EHS tackles impediments to influenza immunization
Fear of adverse reactions influenced decisions
By Judith M. Hearthway, RN, MSN, FNP
Former Employee Health Coordinator
Peninsula Regional Medical Center
Some diseases provoke dread and fear, while others are considered relatively benign. AIDS, cancer, and Alzheimer’s are in the first category, while influenza generally is considered a temporary misery ascribed to the second category. However, "influenza consistently ranks among the top 10 causes of death in the United States."1 By comparison, AIDS-related deaths in the United States in 1995 numbered 45,765,2 while in 1957 the "Asian flu" epidemic killed 60,000 U.S. residents.3
Today, a vaccine that is 70% effective against influenza is available, yet less than 37% of health care workers comply with the Centers for Disease Control and Prevention’s Advisory Committee on Immunization Practices’ (ACIP) recommendations that workers who care for high-risk patients be vaccinated.4
At Peninsula Regional Medical Center in Salisbury, MD, only 12% of more than 2,000 employees were vaccinated in 1991. The employee health service undertook to improve compliance rates. Educational messages about the disease, vaccine effectiveness and availability, and ACIP recommendations were distributed through the hospital newsletter, in-house TV, posters, paycheck envelopes, and employee cafeteria tables.
Clinical managers more actively advocated participation in their areas when they realized that absenteeism resulting from illness made scheduling more difficult for everyone. A prominent pulmonologist strongly encouraged physicians and employees be vaccinated to protect his vulnerable patients who were at risk of dying. In fact, the thrust of the flu vaccine campaign was to appeal to employees’ altruism by saying, "It is unlikely you will die from the flu. But please get vaccinated to protect your babies, your parents, your patients, and yourself."5
After employees became better informed about flu vaccine, their participation was enhanced by bringing the vaccine to them. For two weeks in October, the EHS kept each clinical area stocked with vaccine, consent forms, and supplies so employees could be vaccinated whenever they chose. In most cases, the clinical managers gave the injections or delegated the function to willing staff members. Subtle peer pressure, more information, and improved accessibility dramatically improved participation rates to 42% in 1995.
However, interviews with employees who still refused immunization revealed that the fear of adverse reactions influenced their decisions. Many had heard about or experienced reactions to past vaccines, notably the 1976 "swine flu" vaccine. Explaining that the vaccine now in use is derived from subunits of chemically killed viruses that cannot cause influenza disease was not enough to assuage employees’ concerns about adverse reactions. This motivated an in-house study to determine what reactions were associated with current flu vaccine.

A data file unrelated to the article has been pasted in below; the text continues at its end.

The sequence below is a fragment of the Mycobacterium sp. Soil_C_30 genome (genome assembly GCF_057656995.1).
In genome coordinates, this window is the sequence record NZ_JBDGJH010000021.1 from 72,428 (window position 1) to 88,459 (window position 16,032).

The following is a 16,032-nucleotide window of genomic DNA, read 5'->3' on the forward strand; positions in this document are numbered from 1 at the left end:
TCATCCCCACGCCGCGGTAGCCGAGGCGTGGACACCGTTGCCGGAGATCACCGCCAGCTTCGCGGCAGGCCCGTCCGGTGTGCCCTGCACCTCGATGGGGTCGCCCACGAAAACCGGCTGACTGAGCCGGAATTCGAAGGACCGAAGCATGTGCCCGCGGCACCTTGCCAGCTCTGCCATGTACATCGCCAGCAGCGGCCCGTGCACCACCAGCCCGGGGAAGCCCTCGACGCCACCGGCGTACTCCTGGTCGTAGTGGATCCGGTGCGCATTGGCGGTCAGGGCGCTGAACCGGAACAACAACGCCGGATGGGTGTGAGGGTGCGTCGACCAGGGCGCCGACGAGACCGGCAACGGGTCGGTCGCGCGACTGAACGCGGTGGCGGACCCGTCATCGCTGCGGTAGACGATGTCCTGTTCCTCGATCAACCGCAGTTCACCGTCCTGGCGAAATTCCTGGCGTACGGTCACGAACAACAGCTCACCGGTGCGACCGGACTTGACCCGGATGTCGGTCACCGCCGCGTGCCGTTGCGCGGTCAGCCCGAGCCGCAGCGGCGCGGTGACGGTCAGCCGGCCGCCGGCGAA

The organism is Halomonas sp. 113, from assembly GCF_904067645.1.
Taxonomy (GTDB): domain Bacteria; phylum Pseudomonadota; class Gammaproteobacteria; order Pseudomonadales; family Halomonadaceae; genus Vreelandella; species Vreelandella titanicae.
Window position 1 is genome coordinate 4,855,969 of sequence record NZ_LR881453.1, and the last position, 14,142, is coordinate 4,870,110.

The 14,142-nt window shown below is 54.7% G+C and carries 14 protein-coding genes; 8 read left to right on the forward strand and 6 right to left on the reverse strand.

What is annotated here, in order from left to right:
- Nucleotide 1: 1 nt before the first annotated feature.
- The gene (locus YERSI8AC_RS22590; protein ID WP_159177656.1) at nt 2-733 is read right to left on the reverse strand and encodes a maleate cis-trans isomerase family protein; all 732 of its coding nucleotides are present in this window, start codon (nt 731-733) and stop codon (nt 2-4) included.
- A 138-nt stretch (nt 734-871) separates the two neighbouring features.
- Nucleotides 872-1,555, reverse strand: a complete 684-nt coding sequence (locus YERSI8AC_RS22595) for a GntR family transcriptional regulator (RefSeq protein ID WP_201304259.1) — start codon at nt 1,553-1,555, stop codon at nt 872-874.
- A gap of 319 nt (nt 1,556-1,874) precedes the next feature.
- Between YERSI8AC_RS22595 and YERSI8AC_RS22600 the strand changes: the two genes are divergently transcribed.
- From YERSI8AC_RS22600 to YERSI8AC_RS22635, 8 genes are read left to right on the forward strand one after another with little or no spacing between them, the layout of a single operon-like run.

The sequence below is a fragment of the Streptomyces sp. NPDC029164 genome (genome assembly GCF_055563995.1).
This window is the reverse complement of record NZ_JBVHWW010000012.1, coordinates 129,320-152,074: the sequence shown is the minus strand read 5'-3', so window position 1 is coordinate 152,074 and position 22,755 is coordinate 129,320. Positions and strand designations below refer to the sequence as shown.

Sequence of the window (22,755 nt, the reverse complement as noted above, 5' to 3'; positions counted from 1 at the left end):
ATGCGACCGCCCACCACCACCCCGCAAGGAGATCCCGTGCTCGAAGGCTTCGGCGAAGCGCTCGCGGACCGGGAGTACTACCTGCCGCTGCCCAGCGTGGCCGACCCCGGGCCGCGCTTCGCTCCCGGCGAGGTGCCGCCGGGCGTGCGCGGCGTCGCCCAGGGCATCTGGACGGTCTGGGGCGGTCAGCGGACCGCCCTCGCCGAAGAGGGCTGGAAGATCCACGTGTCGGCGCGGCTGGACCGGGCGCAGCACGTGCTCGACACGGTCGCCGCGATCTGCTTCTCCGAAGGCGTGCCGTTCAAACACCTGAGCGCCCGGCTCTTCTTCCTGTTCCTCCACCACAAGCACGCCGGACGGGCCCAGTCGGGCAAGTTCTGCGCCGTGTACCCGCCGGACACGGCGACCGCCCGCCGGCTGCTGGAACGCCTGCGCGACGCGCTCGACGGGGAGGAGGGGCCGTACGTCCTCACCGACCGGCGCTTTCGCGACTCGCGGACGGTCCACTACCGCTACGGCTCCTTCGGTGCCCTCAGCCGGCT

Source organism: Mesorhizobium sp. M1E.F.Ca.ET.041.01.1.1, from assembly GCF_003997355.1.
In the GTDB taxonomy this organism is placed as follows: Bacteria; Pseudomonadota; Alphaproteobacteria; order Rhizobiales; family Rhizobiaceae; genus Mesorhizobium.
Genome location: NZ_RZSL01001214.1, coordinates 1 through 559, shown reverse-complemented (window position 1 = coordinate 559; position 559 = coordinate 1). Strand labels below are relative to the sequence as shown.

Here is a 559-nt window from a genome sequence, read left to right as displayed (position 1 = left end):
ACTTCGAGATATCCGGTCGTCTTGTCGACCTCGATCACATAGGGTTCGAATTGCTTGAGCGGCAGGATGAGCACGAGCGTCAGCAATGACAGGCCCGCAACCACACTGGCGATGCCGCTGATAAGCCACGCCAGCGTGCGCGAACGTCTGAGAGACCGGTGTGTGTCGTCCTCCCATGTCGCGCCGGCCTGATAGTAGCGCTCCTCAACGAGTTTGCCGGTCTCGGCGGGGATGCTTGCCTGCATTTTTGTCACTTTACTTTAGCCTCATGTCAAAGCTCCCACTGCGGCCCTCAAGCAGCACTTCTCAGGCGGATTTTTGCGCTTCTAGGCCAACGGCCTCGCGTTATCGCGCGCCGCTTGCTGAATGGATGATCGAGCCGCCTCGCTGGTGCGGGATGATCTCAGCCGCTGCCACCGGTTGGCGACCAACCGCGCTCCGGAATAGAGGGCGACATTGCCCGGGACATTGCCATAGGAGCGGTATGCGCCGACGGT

Review of literature revealed universal acknowledgment that a sore arm is a common effect of flu vaccination.6,7 On the other hand, injection of placebo also has resulted in arm soreness in 35% to 44% of recipients,8 suggesting that local soreness may result any time a steel needle is stuck into one’s muscle.
Authors rarely include respiratory symptoms as vaccination side effects. Indeed, one study states unequivocally, "Respiratory disease after vaccination represents coincidental illness unrelated to influenza vaccination."9 Most noteworthy are two other studies concluding that influenza vaccination causes no more systemic reactions than placebo injections among the elderly.10,11 Somewhat greater reactivity has been reported among young vaccinees who have less immune system experience with flu disease or vaccine, and who mount a generally greater immune response than older recipients.12
These results were replicated in a study of employees of Peninsula Regional Medical Center in October 1996.13 An employee health nurse explained the study and gave the vaccine to the 72 participants. For a 72-hour period immediately after vaccination, employees completed one of two questionnaire formats: a subjective diary of perceived symptoms, or an objective check-off of 13 symptoms. During the same interval, identical questionnaires were distributed to employees who had not been vaccinated. Forms were returned by 57 vaccinated and 15 non-vaccinated employees; median ages were 46 and 37, respectively. There was no difference in reported symptoms between the two questionnaire formats (t=-.66). The table (see p. 118) summarizes the most noteworthy local and systemic symptoms reported.
A t-test revealed no significant difference in the two groups’ reports of aggregate systemic reactions (p=.058). Despite the intrinsic difficulty in comparing two groups of unequal sizes, it can be clearly seen that the non-vaccinated group reported symptoms at least as frequently as the vaccinated subjects.
In future influenza vaccination programs at Peninsula Regional, the EHS plans to give employees the following information:
• Expect minor soreness at the injection site.
• Systemic symptoms as reported by co-workers in 1996 may occur infrequently, but the occurrence rate among vaccinated persons is not greater than among unvaccinated persons.
• Younger recipients may be more likely to have some reaction that diminishes with subsequent annual vaccinations as the immune system recognizes the antigen.